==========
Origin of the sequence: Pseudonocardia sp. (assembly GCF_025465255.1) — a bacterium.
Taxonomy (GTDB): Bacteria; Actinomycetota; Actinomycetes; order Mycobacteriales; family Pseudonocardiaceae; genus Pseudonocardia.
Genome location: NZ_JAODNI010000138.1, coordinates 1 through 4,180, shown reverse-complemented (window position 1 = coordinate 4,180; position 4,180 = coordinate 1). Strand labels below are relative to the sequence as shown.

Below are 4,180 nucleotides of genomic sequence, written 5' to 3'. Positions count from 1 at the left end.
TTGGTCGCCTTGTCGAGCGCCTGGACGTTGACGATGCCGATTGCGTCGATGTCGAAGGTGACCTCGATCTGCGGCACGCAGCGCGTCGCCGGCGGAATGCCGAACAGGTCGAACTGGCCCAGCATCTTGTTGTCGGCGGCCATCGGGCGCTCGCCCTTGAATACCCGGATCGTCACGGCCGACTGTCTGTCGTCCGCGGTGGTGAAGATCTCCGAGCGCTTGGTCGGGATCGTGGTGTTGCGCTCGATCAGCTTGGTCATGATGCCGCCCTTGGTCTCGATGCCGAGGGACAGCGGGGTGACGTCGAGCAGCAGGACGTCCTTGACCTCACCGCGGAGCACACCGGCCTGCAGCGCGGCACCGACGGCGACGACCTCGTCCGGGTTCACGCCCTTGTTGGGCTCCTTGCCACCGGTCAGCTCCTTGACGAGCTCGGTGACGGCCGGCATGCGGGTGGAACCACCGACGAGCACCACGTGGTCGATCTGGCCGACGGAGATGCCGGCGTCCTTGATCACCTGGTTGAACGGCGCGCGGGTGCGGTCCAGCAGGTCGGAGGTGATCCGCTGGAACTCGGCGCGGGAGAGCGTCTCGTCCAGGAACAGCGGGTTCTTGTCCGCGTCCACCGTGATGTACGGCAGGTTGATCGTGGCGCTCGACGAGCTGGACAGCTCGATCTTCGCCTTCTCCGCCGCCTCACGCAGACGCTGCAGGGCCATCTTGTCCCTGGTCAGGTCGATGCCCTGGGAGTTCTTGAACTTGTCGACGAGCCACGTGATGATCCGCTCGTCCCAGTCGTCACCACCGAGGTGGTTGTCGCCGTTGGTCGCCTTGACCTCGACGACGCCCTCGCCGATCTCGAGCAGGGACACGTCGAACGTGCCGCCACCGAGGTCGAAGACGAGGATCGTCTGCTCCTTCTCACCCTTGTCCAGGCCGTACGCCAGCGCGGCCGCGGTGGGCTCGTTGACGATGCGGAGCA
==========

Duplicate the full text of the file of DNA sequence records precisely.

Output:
Origin of the sequence: Pseudonocardia sp. (assembly GCF_025465255.1) — a bacterium.
Taxonomy (GTDB): Bacteria; Actinomycetota; Actinomycetes; order Mycobacteriales; family Pseudonocardiaceae; genus Pseudonocardia.
Genome location: NZ_JAODNI010000138.1, coordinates 1 through 4,180, shown reverse-complemented (window position 1 = coordinate 4,180; position 4,180 = coordinate 1). Strand labels below are relative to the sequence as shown.

Below are 4,180 nucleotides of genomic sequence, written 5' to 3'. Positions count from 1 at the left end.
TTGGTCGCCTTGTCGAGCGCCTGGACGTTGACGATGCCGATTGCGTCGATGTCGAAGGTGACCTCGATCTGCGGCACGCAGCGCGTCGCCGGCGGAATGCCGAACAGGTCGAACTGGCCCAGCATCTTGTTGTCGGCGGCCATCGGGCGCTCGCCCTTGAATACCCGGATCGTCACGGCCGACTGTCTGTCGTCCGCGGTGGTGAAGATCTCCGAGCGCTTGGTCGGGATCGTGGTGTTGCGCTCGATCAGCTTGGTCATGATGCCGCCCTTGGTCTCGATGCCGAGGGACAGCGGGGTGACGTCGAGCAGCAGGACGTCCTTGACCTCACCGCGGAGCACACCGGCCTGCAGCGCGGCACCGACGGCGACGACCTCGTCCGGGTTCACGCCCTTGTTGGGCTCCTTGCCACCGGTCAGCTCCTTGACGAGCTCGGTGACGGCCGGCATGCGGGTGGAACCACCGACGAGCACCACGTGGTCGATCTGGCCGACGGAGATGCCGGCGTCCTTGATCACCTGGTTGAACGGCGCGCGGGTGCGGTCCAGCAGGTCGGAGGTGATCCGCTGGAACTCGGCGCGGGAGAGCGTCTCGTCCAGGAACAGCGGGTTCTTGTCCGCGTCCACCGTGATGTACGGCAGGTTGATCGTGGCGCTCGACGAGCTGGACAGCTCGATCTTCGCCTTCTCCGCCGCCTCACGCAGACGCTGCAGGGCCATCTTGTCCCTGGTCAGGTCGATGCCCTGGGAGTTCTTGAACTTGTCGACGAGCCACGTGATGATCCGCTCGTCCCAGTCGTCACCACCGAGGTGGTTGTCGCCGTTGGTCGCCTTGACCTCGACGACGCCCTCGCCGATCTCGAGCAGGGACACGTCGAACGTGCCGCCACCGAGGTCGAAGACGAGGATCGTCTGCTCCTTCTCACCCTTGTCCAGGCCGTACGCCAGCGCGGCCGCGGTGGGCTCGTTGACGATGCGGAGCA